Warming interacted with shifts in top-down and bottom-up control to affect food web structure, two examples of ‘thermal cascades’  or chains of indirect effects unleashed by higher temperatures. First, warming dampened the effects of eutrophication on periphyton (figure 1). While the warming × nutrient interactive effect was not significant for phytoplankton, the magnitude of the parameter value was similar to that for periphyton. In addition, Kratina et al.  present an analysis of the same chlorophyll data with time treated as a fixed factor and show a strong seasonal shift in the importance of warming for dampening the effects of nutrients on phytoplankton biomass. The cause of the reduced nutrient effects at higher temperatures is unknown, but may be related to the shift towards smaller cells or stronger nutrient limitation in the phytoplankton community [22,23]. Our results support the conclusions of Binzer et al.  who use an allometrically scaled food chain model to show interactive effects of warming and fertilization on food chain dynamics. Warming also amplified the effects on top-down control via trophic cascades from planktivorous fishes on both phytoplankton and bacteria, but not on periphyton (figures 1 and 3). The stronger top-down control at high temperatures likely resulted from changes in the structure or metabolism of the zooplankton community . Our results agree with those from grassland systems where warming strengthened the top-down effects of spider predators over grasshoppers and plants . Stronger top-down control by predators may therefore be a pervasive feature of future, warmer ecosystems.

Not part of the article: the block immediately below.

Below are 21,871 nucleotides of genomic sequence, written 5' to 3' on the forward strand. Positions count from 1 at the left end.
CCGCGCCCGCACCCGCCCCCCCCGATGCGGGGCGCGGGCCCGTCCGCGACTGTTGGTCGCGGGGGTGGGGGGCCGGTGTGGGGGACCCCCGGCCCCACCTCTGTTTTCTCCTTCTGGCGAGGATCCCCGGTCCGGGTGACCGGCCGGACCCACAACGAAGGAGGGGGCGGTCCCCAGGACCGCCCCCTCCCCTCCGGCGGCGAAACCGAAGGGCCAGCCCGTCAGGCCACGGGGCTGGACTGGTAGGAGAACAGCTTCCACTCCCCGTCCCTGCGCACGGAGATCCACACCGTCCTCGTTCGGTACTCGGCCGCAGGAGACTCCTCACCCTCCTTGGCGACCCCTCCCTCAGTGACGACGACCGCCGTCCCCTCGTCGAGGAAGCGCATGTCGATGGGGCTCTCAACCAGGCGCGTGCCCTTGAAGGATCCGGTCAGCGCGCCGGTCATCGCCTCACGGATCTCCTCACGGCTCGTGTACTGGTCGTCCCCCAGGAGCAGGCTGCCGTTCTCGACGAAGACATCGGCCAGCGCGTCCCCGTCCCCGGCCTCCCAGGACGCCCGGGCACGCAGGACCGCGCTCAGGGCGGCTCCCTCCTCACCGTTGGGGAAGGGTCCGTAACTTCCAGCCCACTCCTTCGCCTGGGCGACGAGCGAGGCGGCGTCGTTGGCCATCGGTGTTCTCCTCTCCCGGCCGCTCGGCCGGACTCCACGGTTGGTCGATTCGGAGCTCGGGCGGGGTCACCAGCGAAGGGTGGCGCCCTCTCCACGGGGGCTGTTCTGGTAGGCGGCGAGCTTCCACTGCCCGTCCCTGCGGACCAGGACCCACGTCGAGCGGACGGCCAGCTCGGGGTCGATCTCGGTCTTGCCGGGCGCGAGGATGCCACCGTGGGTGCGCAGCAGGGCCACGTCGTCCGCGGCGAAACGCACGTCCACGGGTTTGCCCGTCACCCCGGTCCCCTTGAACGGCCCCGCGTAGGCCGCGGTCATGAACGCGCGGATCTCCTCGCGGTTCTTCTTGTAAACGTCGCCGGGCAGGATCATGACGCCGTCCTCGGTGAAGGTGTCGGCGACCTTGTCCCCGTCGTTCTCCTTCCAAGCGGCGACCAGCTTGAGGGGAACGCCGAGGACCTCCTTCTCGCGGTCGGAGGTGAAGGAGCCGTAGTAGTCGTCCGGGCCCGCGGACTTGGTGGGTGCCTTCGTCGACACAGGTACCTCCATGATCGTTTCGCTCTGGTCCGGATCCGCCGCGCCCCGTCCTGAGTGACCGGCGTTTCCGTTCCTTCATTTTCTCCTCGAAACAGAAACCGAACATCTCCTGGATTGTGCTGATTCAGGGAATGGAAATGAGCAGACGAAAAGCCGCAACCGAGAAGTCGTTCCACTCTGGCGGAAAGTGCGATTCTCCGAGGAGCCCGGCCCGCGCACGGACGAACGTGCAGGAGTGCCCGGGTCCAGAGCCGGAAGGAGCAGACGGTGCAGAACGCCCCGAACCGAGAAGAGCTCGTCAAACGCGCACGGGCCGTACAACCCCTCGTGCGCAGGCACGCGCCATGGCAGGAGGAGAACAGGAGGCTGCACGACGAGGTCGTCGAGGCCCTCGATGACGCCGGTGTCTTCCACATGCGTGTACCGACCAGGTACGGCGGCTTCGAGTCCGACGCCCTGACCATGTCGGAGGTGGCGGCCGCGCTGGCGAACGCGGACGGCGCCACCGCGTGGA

We also found independent and interactive effects of temperature with top-down and bottom-up processes in microbial communities. Warming significantly increased the biomass of viruses but not bacteria. One of the most surprising results of our study was that viruses responded negatively to the presence of fish. Viral abundance is positively correlated with trophic status across freshwater and marine ecosystems , a result that may indicate that virus abundance tracks that of bacteria or phytoplankton . However, the response of viral biomass to our treatments closely reflected that of the zooplankton (figure 1). Fish reduced biomass of both zooplankton and viruses, and their effect was dampened under eutrophication (the negative nutrient × fish interaction). This result may reflect either that zooplankton serve as important hosts for many pelagic viruses, or that zooplankton have important indirect effects on the life cycle of viruses via their impacts on the structure of the phytoplankton community. The impact of upper trophic levels such as fish on the biomass and role of viruses in aquatic systems remains poorly studied, and our results indicate that predators may indirectly interact with both viruses and bacteria in surprising ways.